Some soldiers are trading the battlefield for a college campus by enrolling in the Warrior-Scholar Project.
It’s an academic boot camp for soldiers who have either retired or will soon.
The program brings soldiers onto elite campuses around the country for a two-week immersion into academic life. The goal is to teach them how to be students and facilitate their transition back to civilian life.
A couple dozen participants spent two weeks in July attending classes at Harvard University and M.I.T.
U.S Marine Corp Sergeant Buddy Ray Summit said this was the first time he had been in a classroom in a long time.
“It’s almost been so long that I really and truly have forgotten what school is like."
Summit now dreams of becoming a surgeon one day.
“I never really dreamed I would be on this campus in some sort of educational capacity,” explained the 29-year old.
Big dreams are what the Warrior-Scholar Project is all about, explained Sidney Ellington, the program’s executive director.
“We want to take our enlisted veterans, many of them first-generation college students, and expose to what life would be like for them at a top-tier school.”
Elllington, a former U.S Navy SEAL, said moving from a war zone to a classroom is a big transition.
“We have a program called de-greening, and that’s where we talk about taking the uniform off, washing the camo paint off, and transitioning from a very unique culture which is the military culture and what life is like on a base, to what life is like in a college classroom.”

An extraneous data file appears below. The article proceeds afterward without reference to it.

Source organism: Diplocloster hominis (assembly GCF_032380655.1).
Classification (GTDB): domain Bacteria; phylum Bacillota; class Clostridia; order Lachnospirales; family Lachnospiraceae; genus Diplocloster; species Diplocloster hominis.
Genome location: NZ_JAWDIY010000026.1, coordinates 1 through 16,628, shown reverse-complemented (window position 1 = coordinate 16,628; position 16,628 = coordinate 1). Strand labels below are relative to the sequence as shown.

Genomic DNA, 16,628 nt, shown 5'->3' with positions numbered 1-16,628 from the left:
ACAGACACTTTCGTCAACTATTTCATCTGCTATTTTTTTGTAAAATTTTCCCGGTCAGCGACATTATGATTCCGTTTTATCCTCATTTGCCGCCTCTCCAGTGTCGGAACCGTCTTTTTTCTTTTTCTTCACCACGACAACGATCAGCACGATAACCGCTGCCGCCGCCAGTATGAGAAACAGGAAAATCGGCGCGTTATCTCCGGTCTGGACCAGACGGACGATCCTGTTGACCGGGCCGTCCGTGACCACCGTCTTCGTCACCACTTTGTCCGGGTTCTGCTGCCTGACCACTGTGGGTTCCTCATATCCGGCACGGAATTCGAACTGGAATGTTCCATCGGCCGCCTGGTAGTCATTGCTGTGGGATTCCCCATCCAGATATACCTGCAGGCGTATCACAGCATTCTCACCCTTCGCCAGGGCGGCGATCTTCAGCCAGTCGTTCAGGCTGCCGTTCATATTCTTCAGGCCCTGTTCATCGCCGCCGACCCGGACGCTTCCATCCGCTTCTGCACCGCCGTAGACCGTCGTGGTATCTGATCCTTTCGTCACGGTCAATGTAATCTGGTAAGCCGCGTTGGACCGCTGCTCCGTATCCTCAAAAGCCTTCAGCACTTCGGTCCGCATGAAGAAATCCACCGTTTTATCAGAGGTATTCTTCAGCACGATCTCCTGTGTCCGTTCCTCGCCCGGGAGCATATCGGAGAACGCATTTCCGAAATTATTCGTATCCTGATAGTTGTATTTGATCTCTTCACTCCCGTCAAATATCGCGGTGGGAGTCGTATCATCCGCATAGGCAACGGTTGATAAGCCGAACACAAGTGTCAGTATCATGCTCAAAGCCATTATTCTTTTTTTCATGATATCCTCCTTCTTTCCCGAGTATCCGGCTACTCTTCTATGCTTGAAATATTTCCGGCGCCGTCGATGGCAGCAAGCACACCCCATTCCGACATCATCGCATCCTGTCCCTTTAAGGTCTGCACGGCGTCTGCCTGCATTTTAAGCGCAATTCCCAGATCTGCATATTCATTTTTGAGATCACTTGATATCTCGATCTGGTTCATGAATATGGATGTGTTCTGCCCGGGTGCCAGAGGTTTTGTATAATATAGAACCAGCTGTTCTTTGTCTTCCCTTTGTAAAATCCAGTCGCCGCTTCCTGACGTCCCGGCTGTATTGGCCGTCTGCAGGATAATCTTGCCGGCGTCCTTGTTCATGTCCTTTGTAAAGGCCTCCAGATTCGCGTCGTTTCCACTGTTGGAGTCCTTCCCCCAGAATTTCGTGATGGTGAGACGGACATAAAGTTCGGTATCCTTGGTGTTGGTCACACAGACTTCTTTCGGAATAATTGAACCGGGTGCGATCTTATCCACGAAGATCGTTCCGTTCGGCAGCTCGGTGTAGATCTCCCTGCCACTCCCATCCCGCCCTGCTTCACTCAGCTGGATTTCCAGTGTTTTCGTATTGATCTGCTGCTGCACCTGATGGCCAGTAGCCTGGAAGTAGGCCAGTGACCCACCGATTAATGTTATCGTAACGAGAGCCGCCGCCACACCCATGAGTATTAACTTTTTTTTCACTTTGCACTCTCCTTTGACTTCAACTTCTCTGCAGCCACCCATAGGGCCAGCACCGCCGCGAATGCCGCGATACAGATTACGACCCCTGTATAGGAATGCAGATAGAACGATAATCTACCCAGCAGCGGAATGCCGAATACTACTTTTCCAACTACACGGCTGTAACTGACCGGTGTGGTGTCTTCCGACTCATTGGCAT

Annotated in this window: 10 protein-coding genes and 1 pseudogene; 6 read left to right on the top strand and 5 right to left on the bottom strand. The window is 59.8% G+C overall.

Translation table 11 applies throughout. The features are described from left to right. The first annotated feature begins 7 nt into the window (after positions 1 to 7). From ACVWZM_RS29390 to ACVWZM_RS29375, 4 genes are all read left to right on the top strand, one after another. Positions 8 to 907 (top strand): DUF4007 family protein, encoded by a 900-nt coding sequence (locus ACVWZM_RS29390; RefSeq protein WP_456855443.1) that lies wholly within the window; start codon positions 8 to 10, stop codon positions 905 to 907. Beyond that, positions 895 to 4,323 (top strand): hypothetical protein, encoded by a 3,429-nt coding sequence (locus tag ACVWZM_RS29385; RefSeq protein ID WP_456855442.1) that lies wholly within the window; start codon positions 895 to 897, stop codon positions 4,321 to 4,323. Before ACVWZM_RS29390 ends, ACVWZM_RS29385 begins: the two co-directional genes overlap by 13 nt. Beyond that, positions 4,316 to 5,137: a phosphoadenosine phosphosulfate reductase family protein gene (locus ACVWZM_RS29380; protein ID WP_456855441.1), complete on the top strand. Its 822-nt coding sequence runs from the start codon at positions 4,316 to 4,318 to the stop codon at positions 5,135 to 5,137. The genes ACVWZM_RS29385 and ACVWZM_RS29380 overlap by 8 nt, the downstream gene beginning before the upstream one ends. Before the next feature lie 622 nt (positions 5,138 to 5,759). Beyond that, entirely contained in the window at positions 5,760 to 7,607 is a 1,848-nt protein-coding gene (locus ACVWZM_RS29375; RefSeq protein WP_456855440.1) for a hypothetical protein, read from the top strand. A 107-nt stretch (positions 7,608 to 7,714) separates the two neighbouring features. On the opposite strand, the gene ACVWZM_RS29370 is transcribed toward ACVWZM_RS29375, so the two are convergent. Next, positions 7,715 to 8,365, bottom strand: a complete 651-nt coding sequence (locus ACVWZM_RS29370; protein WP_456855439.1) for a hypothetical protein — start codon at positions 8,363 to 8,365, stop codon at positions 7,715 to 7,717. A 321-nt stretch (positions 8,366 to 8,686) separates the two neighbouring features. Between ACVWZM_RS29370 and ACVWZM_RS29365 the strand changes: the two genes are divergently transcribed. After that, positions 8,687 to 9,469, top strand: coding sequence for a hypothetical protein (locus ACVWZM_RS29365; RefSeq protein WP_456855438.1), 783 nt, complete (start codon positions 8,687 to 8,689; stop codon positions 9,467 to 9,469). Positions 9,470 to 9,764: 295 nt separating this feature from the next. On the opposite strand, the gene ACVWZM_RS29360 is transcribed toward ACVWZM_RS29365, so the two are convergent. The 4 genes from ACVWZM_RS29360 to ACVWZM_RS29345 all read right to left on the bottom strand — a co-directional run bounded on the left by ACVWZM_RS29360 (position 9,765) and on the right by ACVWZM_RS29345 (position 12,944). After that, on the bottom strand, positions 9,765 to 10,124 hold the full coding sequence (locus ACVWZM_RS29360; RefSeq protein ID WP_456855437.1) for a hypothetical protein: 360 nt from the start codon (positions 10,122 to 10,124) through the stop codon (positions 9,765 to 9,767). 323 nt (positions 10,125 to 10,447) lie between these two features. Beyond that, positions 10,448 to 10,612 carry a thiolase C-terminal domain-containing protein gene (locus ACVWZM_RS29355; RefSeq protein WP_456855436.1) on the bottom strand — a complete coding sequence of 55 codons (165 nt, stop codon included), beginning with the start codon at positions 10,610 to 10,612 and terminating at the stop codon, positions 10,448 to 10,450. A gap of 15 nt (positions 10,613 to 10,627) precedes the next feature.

The Warrior-Scholar Project started in 2012 with nine participants. This year, 245 veterans will attend 17 elite campuses across the country.
“We set the base as high as we can and expose them to that environment,” said Ellington.
It’s an approach that appealed to Sarah Butler. The Air Force Cadet is retiring early, after being diagnosed with diabetes.
“I think that’s what we’re all doing here, looking for ways to develop ourselves and find a place in which we can fit into the world of academia.”
For many of the service men and women, the process starts with learning how to learn and showing a willingness to go outside a personal comfort zone.
Ellington believes soldiers who take the first step on that journey can reap big rewards.
“While there is a such as thing as post-traumatic stress disorder, there is such a thing as post-traumatic growth,” explained Ellington. “We believe our program allows individuals to re-focus, re-set, and re-center, set their sights high, and start to achieve. That can do wonders for overcoming post-traumatic stress, or overcoming a negative experience they may have had in a previous tour of duty.”
The program is free for soldiers, but the Warrior-Scholar Project spends about $6,000 to sponsor each attendee.
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